When preparing for the future, you must also prepare for the unexpected. While it’s unpleasant to think about, setting up a will is something that every adult should do. You never know when you may become incapacitated or worse. Learning how to make a will can save your family additional hardship and can ensure your final wishes are respected when that time comes.
What Is A Will?
A will is a legal document that states what assets are transferred in your death. It dictates who will receive assets and how those assets will be distributed. A will can be proven invalid if it isn’t set up correctly and doesn’t meet certain requirements. In Illinois, a person must be 18 years or older to create a will. The creator of the will must be of sound mind and judgement to understand their actions, and the will must be signed in front of two witnesses who must also sign the will. Holographic wills are not accepted under any circumstances in Illinois.
Do You Need A Lawyer To Make A Will?
While it is not necessary to have a lawyer make your will, and many people create one using online software, there are many advantages to having a lawyer. If you have questions on how to make a will that cannot be answered by popular software, it’s best to seek out legal help.
If you have a large estate, it is best to have a lawyer to ensure your final wishes play out as you hoped. However, having a lawyer’s help for any size estate can be beneficial. Wills can be deemed invalid for many reasons, and it’s easier than you think to have part or all of your will found to be invalid. Language is so important in final wills. You want to ensure your will is not misinterpreted due to vague, ambiguous language. They can also write wills using language that predicts future scenarios that you may not have anticipated when writing a will on your own. A lawyer is experienced in writing specific, legally sound documents – experience you may not have. They can guide you in wording the document so your will is completely interpreted as it is meant to be.
Wills backed by an attorney also hold more weight in court. There is less chance of a will being contested in court if it was drafted under the help of an attorney. This is one of the most appealing benefits people find in hiring an attorney for their will creation.
How To Make A Will
There are many steps when learning how to make a will. To begin, gain an understanding of your state’s laws. Understanding the rules and regulations that are unique to your state will ensure you meet any requirements when writing your will. Find out, based on your understanding or confusion surrounding these rules, do you need a lawyer to make a will that will be deemed valid?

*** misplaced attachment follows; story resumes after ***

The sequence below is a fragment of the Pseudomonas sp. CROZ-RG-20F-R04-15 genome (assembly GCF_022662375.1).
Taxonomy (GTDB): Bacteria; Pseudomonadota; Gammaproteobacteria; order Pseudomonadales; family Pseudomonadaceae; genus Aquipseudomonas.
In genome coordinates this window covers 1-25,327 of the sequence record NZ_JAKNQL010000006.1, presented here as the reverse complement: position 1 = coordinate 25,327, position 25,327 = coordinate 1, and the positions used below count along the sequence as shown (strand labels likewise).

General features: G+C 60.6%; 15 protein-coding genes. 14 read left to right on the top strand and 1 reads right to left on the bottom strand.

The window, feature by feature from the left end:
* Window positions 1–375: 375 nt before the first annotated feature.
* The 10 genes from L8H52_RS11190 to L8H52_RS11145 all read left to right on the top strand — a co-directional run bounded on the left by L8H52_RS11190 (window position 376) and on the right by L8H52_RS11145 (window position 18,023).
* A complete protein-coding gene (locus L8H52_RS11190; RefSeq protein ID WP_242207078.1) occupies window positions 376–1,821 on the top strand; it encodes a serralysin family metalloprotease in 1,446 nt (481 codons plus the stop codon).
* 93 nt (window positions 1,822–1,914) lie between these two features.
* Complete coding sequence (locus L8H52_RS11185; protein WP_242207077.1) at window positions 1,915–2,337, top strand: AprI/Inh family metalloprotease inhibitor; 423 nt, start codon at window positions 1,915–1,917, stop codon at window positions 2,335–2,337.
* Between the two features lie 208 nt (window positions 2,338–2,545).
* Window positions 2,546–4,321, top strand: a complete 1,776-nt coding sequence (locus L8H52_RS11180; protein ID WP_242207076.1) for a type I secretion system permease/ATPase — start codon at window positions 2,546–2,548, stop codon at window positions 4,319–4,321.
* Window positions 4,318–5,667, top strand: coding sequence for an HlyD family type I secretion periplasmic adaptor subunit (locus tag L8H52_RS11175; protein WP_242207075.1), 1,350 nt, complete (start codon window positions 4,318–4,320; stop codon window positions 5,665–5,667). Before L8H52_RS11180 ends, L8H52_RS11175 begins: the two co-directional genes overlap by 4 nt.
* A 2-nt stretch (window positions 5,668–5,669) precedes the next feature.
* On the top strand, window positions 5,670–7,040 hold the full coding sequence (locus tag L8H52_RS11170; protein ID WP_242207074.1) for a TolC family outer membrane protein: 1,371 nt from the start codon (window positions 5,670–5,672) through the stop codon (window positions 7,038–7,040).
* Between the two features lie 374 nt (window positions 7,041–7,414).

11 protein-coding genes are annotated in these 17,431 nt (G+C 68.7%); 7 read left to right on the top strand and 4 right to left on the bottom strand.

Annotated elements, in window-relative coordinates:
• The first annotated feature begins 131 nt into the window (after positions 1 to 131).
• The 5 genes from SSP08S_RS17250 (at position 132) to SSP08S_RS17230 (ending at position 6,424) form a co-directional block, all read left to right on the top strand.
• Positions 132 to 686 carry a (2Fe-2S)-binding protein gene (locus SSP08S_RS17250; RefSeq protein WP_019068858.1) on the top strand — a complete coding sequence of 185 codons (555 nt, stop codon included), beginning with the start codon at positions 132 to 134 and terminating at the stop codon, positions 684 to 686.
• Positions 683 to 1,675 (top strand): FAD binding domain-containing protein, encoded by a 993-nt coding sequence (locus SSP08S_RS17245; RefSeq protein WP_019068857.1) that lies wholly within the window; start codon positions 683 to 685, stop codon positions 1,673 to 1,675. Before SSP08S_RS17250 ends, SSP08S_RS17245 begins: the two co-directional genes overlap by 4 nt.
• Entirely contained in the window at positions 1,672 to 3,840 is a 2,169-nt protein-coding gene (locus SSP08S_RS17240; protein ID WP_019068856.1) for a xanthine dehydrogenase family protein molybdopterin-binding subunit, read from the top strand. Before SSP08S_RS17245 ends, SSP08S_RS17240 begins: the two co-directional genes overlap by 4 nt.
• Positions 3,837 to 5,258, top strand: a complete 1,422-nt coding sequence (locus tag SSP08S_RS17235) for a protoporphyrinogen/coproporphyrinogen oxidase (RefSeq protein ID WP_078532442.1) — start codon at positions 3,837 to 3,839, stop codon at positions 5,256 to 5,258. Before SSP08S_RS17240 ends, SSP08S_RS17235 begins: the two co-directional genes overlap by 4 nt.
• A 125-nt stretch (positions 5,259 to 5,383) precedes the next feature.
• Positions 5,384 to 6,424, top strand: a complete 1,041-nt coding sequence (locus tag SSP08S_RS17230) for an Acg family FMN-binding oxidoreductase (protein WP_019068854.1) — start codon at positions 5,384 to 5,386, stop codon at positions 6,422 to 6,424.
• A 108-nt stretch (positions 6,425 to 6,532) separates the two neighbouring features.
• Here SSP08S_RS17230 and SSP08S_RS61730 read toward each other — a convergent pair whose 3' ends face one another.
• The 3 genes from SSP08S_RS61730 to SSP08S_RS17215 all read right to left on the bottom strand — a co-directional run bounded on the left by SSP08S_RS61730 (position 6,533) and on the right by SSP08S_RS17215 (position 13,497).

The next step is to make a list of your assets. This includes real estate and bank accounts, insurance policies and retirement accounts, personal effects, vehicles, and anything else that you can think might be eligible for probate. Assets in trusts can usually avoid probate. Speak with an attorney if you have questions about this.
Name your executor and beneficiaries in your will. An executor is the person you trust to carry out your wishes and distribute your assets. They hold a lot of responsibility, so make sure you hire someone you trust who you know can take on the task.
Beneficiaries are people who you choose to receive your assets. Once you have made a list of who you want to inherit something, you can begin to list out what you want them to inherit.
If you have children, the most important part of your will is naming a guardian for your children. You should name more than one in the case that your first choice isn’t available to take on the responsibility. Often, people provide financial assistance in the will for the guardians.
In Illinois, you need 2 witnesses to sign your will. Make sure you have two available when you sign your final will. It is preferable that they are not heirs named in your will.
If you have questions about how to make a will, contact our Illinois attorneys at Schottler & Associates. We offer free 30 minute consultations so that you can get your questions answered easily. You can set up your consultation here.
To learn more about wills, see some information here.